Saudi vows to back Iraq's unity

Saudi Arabia's Crown Prince Abd Allah bin Abd al-Aziz Al Saud has pledged the country's support for Iraq's unity during a meeting with an Iraqi team led by a Shia member of the interim governing council.

    Saudi Arabia says it will be the main loser if Iraq is partitioned

    "Saudi officials have voiced their keenness that Iraq should remain united and their support for the Iraqi people's efforts to form an elected

    government," Muhammad Bahr al-Ulum, a cleric, said.

    Bahr al-Ulum and his team, who arrived in Riyadh earlier this week, also met Foreign Minister Saud al-Faisal bin Abd al-Aziz Al Saud on

    Saturday.

    The two sides exchanged views on the situation along the Saudi-Iraqi border and the "situation of Sunni Muslims in Iraq", sources in the

    Iraqi delegation said.

    Saud al-Faisal also stressed Saudi Arabia "would be the main loser" from an eventual partition of Iraq.

    The Sunnis in Iraq are feeling increasingly marginalised under the US-led order that has

    been taking shape since US and British forces ousted Saddam Hussein, a Sunni, last April.

    The visit of the Iraqi delegation, which also includes the Shia interim minister of labour and social affairs, Sami Azara al-Maajun, comes

    while the country has been opening up to its Shia minority, as part of moves towards limited reforms, spearheaded by Crown Prince Abd

    Allah.

    POW status flayed

    Meanwhile, Bahr al-Ulum strongly criticised the US decision to grant Saddam prisoner of war status, saying this might block an Iraqi trial of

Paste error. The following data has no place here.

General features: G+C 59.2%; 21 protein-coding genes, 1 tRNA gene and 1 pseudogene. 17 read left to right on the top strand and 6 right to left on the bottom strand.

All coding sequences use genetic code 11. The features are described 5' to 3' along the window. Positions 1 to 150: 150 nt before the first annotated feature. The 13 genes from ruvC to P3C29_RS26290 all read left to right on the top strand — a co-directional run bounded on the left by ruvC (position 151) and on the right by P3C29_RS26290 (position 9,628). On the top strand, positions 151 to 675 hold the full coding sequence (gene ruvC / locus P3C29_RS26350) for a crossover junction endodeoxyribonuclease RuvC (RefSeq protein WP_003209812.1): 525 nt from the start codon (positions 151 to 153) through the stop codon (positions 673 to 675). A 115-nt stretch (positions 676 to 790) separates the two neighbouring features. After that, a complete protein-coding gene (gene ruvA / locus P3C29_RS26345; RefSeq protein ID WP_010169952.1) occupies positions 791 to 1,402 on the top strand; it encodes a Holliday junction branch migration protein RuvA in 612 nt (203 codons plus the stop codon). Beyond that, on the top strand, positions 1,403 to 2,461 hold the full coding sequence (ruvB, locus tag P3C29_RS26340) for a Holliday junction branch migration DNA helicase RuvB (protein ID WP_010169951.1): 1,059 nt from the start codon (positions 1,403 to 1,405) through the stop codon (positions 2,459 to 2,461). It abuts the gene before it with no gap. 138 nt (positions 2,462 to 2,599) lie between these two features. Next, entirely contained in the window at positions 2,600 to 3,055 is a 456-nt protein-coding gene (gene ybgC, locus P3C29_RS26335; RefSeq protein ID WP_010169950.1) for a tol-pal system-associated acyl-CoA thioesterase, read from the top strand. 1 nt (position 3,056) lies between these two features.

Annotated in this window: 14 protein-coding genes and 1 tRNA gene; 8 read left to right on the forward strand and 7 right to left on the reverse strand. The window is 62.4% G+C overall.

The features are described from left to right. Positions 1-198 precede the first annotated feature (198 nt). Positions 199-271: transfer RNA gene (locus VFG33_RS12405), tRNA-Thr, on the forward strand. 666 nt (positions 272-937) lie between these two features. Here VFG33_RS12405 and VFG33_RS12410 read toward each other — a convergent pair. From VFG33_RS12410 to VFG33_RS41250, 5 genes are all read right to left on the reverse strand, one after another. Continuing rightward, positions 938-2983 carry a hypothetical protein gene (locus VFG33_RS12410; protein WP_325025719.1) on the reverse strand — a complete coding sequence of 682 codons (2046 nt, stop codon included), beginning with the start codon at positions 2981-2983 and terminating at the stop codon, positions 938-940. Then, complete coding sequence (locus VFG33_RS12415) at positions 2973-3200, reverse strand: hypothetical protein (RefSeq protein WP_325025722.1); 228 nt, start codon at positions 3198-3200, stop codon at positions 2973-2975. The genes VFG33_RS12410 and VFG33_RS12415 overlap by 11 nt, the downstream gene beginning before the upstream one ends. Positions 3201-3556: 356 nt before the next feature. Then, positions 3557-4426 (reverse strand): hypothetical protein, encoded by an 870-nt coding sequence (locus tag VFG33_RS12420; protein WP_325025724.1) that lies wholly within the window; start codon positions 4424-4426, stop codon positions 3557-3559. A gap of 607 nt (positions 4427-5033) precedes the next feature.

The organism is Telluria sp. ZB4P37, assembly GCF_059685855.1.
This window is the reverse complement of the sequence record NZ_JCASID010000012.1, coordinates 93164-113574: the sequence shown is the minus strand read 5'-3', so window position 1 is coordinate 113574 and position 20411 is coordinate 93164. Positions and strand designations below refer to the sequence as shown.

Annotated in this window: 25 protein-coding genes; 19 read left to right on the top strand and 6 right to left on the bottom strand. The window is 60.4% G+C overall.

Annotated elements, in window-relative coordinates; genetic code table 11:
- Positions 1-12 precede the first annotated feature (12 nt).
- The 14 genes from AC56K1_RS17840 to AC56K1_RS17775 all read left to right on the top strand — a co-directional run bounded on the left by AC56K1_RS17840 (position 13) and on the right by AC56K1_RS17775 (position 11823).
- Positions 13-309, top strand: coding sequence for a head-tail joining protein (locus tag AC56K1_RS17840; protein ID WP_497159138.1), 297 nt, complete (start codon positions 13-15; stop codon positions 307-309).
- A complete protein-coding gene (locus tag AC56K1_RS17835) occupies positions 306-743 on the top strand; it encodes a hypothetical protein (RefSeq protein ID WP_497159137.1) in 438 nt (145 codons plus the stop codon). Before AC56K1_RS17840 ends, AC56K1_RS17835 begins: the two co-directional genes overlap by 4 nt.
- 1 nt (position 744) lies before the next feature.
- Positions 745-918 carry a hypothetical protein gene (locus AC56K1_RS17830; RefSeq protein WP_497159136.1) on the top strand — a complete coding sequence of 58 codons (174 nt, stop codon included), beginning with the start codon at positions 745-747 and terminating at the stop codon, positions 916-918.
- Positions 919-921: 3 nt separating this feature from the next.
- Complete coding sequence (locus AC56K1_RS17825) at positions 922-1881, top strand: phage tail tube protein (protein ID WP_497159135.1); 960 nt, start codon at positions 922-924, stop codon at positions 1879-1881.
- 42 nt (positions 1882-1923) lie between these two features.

the ousted president and enable him to escape the death penalty.

    The US move amounts to "a dangerous plot against the Iraqi people", he charged.

    The US-led coalition had previously told the governing council Saddam's trial was an Iraqi affair and the US government recognised

    this, Bahr al-Ulum said.

    SOURCE: Aljazeera + Agencies


    YOU MIGHT ALSO LIKE

    Gender violence in India: 'Daughters are not a burden'

    Gender violence in India: 'Daughters are not a burden'

    With female foeticide still widespread, one woman tells her story of being mutilated for giving birth to her daughters.

    The Muslims of South Korea

    The Muslims of South Korea

    The number of Muslims in South Korea is estimated to be around 100,000, including foreigners.

    Aamir Khan: The Snake Charmer

    Aamir Khan: The Snake Charmer

    Can Aamir Khan create lasting change in Indian society or is he just another Bollywood star playing the role of a hero?